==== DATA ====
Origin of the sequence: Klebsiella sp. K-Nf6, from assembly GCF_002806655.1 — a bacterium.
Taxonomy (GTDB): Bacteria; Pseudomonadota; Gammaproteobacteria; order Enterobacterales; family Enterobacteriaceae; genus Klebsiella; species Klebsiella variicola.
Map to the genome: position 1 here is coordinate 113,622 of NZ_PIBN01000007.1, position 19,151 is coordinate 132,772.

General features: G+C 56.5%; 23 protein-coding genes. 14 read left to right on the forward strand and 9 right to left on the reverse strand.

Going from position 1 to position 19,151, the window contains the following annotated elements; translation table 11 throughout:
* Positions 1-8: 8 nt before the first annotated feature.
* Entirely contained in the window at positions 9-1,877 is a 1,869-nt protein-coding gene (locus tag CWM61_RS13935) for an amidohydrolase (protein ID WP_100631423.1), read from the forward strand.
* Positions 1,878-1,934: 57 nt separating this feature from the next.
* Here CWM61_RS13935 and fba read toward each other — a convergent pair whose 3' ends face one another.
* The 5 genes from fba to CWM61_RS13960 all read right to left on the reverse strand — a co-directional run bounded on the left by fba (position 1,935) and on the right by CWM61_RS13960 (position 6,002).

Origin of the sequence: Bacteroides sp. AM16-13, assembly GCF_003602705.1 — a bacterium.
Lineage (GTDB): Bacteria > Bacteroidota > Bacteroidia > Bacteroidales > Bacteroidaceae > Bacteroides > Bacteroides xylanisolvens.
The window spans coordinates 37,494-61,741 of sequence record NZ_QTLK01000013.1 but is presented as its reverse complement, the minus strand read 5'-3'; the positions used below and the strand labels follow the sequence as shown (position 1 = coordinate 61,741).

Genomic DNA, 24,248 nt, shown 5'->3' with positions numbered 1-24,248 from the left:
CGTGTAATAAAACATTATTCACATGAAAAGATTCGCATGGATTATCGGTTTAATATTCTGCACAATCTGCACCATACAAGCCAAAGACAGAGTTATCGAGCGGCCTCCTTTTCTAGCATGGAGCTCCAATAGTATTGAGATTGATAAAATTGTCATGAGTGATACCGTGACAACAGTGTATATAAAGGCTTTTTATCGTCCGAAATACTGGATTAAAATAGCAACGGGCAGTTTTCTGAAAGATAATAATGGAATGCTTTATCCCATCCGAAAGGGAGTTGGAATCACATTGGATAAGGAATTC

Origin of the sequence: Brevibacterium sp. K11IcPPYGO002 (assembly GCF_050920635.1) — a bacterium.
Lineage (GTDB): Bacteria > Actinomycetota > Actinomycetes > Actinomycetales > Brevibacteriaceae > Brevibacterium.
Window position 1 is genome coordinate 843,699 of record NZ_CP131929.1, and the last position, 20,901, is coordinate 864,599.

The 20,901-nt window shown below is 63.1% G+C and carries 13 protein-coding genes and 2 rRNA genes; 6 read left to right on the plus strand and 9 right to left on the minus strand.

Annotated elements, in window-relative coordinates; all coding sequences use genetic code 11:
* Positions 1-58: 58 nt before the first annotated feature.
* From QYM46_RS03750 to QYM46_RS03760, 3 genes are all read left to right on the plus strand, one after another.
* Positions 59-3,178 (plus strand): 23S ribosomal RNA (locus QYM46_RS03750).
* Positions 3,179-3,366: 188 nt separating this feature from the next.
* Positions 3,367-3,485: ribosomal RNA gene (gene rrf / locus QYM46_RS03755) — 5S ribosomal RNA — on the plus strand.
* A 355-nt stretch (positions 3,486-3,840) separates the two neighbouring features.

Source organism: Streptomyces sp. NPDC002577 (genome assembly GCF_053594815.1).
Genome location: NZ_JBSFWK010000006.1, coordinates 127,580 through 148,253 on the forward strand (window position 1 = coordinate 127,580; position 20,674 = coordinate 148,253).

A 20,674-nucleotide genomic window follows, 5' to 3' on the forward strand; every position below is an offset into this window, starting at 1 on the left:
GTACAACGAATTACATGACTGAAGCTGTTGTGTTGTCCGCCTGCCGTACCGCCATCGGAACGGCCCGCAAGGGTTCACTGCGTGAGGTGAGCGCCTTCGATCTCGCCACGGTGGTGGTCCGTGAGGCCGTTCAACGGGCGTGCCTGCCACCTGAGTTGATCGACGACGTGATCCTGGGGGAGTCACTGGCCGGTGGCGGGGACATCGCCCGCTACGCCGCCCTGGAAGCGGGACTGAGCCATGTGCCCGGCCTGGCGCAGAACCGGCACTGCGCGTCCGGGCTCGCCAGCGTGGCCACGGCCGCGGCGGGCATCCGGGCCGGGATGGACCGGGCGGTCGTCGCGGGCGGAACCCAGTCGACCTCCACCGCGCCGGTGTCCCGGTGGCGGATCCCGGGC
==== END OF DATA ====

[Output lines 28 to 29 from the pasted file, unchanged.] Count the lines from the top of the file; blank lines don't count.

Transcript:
Genome location: NZ_JBSFWK010000006.1, coordinates 127,580 through 148,253 on the forward strand (window position 1 = coordinate 127,580; position 20,674 = coordinate 148,253).

A 20,674-nucleotide genomic window follows, 5' to 3' on the forward strand; every position below is an offset into this window, starting at 1 on the left: